- Hospitals increasingly see supply chain management as a way to reduce waste and control expenses, with more than half (52%) of executives in a new survey saying it can grow margins by at least 1% to 3%.
- Nearly all of the 100 healthcare C-suite and supply chain leaders said supply chain management is a medium (33%) or high (65%) operational investment priority, but only 13% claim it as their highest priority, according to the survey conducted by Sage Growth Partners for tech vendor Syft (formerly Management Health Solutions).
- At the same time, many leaders admit to using outdated processes. To track supply margins by surgical procedure, 46% use processes such as manual data entry or spreadsheets that can't perform predictive analyses or break out data by case or surgeon.
Supply chain improvement offers the potential for significant savings for cash-strapped hospitals. According to a recent Navigant Consulting analysis, U.S. hospitals could save as much as $25.4 billion annually by streamlining their supply chains and eliminating unnecessary costs. That translates to a 17.7% average drop in supply expenses, or about $11 million per hospital per year.
But data analytics is key. The highest-performing hospitals leveraged actionable data to tie costs to patient outcomes.
To battle rising costs and improve supply chain controls, some hospitals are ditching distributors and contracting directly with manufacturers. Others, like Mercy Health, are forming partnerships to standardize inefficient systems.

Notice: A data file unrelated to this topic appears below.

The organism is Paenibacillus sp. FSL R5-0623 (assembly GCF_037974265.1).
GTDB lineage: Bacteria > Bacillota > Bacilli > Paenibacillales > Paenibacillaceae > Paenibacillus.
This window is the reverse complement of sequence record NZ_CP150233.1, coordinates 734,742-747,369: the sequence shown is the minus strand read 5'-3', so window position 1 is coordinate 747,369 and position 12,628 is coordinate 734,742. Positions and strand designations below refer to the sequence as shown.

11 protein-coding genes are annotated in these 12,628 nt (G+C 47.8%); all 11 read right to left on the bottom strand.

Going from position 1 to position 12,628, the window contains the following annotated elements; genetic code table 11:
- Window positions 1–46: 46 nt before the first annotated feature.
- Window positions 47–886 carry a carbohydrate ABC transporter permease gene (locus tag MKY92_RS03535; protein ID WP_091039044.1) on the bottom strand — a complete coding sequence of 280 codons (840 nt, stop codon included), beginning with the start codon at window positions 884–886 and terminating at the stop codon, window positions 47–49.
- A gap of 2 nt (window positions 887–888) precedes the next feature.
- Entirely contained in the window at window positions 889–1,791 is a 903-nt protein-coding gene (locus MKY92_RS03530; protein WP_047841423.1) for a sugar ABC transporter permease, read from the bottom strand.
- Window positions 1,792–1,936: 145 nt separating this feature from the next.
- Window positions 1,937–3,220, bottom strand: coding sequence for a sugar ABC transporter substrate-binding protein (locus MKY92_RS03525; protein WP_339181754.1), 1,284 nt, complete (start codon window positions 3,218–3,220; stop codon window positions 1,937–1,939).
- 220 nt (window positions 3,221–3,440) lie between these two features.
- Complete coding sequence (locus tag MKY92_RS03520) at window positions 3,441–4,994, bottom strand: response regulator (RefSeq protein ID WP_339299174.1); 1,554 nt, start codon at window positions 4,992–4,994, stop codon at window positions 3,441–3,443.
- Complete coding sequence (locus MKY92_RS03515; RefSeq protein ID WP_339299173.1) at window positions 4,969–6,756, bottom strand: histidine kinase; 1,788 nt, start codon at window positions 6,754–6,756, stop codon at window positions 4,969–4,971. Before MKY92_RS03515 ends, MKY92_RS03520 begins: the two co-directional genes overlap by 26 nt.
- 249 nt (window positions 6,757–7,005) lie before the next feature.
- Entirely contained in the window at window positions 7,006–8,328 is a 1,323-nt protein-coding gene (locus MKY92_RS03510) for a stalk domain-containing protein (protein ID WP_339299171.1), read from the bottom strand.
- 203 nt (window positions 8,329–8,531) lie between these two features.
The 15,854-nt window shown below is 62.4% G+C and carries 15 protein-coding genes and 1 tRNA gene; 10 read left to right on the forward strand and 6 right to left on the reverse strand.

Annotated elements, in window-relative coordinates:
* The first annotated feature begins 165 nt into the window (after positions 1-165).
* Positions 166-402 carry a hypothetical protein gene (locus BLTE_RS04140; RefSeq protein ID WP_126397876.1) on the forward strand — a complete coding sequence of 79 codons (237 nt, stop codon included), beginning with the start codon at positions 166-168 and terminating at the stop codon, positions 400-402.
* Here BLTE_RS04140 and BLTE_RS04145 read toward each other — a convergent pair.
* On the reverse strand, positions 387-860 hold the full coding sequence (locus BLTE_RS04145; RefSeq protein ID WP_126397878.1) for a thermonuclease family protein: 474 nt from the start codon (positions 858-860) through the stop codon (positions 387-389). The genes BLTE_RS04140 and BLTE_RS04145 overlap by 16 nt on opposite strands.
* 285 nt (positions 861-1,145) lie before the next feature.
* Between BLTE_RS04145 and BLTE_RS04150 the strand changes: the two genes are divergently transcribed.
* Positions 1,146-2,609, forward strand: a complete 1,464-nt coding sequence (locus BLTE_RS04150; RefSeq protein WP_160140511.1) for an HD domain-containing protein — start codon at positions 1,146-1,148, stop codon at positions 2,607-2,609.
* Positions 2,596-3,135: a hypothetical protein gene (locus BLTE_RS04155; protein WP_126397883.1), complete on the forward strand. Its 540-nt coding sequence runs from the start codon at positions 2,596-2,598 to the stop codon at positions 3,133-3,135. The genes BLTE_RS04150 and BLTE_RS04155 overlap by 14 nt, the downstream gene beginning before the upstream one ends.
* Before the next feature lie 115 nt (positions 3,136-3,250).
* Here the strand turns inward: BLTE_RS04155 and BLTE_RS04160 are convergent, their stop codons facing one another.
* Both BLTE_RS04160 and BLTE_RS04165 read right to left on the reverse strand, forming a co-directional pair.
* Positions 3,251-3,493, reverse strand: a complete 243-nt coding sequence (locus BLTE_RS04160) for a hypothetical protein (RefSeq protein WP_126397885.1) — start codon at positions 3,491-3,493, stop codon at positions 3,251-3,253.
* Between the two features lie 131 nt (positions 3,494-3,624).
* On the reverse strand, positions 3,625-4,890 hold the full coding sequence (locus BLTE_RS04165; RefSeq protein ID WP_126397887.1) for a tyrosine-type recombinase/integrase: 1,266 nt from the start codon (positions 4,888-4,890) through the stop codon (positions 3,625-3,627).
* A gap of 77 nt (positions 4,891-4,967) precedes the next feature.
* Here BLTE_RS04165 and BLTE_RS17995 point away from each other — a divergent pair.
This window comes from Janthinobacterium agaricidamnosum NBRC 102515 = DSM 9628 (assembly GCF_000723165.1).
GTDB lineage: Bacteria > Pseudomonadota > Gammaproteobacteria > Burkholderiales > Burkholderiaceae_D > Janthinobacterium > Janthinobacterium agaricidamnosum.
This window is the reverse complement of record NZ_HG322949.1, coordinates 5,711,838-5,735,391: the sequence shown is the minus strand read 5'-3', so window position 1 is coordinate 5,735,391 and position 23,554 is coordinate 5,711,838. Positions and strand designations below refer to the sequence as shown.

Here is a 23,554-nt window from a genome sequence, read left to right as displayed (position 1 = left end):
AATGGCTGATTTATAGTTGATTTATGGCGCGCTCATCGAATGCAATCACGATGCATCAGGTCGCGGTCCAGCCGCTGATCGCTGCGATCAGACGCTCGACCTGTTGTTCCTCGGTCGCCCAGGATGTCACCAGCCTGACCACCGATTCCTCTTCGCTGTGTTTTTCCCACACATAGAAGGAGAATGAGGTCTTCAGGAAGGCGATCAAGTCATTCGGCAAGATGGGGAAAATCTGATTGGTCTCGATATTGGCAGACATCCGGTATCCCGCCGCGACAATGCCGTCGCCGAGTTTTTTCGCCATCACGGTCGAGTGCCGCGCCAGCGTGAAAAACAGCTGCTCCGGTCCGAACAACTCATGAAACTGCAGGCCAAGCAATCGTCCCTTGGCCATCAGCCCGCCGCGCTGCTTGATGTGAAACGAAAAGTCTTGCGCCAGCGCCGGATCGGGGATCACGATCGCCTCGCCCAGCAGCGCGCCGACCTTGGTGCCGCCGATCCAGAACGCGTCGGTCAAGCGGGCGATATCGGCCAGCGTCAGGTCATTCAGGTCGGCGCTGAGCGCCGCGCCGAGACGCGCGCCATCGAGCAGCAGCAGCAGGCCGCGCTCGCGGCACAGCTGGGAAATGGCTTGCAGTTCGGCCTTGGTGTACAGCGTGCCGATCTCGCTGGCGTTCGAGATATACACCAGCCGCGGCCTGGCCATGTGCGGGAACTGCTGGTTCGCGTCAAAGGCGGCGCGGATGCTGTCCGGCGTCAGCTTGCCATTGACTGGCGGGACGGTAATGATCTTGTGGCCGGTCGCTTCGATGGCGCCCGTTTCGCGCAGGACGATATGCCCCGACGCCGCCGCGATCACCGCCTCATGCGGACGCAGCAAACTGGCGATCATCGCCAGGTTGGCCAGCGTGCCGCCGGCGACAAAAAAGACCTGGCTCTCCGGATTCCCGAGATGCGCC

The survey reveals an array of approaches being used in hospitals, from in-house solutions (39%) and electronic health records (16%) to third-party tools (19%) and outside consultants (7%). Roughly a fifth (19%) don't do any supply chain analysis.
And while 86% of respondents believe more robust supply chain management would enhance quality of care, 27% say their organization has not used data analytics to define areas for improvement.
Where analytics are performed, it is mainly for basic functions such as tracking inventory (76%) and consolidating suppliers (71%), the report notes. Just over half (57%) of respondents reported using advanced functions to evaluate case cost in the operating room and fewer still use it for managing expired supplies (50%) or surgeon supply variance (42%).
In the operating room (OR), only 36% of organizations have an advanced technology for tracking margins per case. Slightly more (37%) use Excel or Microsoft tools, while 27% either use other low-tech methods, don't know whether they track margins or admit that they don't.
Still, 63% see a direct return on investment for supply chain analytics and 97% say it can help reduce overall costs of operation.
The biggest barrier to reducing supply chain waste in the OR is surgeon loyalty to specific vendors or suppliers, followed by lack of clinicians' time to assess supplies before and after the procedure, not having the right technology or workflows and staff resistance to change.